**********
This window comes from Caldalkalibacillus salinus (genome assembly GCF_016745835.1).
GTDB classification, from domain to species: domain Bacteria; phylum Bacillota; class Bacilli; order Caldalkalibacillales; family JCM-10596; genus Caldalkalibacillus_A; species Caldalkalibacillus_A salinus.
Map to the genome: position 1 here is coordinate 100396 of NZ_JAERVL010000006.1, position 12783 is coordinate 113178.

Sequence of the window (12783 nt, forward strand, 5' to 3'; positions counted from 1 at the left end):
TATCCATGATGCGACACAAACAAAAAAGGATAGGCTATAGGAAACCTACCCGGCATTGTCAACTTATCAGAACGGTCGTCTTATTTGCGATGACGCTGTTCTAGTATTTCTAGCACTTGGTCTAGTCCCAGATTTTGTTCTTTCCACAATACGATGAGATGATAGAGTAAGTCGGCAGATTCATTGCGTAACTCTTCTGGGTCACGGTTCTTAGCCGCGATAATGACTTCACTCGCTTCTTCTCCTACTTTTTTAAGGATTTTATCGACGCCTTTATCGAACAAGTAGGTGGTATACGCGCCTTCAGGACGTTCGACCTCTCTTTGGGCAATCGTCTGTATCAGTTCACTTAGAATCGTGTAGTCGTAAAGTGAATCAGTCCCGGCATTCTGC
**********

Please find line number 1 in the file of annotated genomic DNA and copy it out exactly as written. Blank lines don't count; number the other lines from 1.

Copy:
This window comes from Caldalkalibacillus salinus (genome assembly GCF_016745835.1).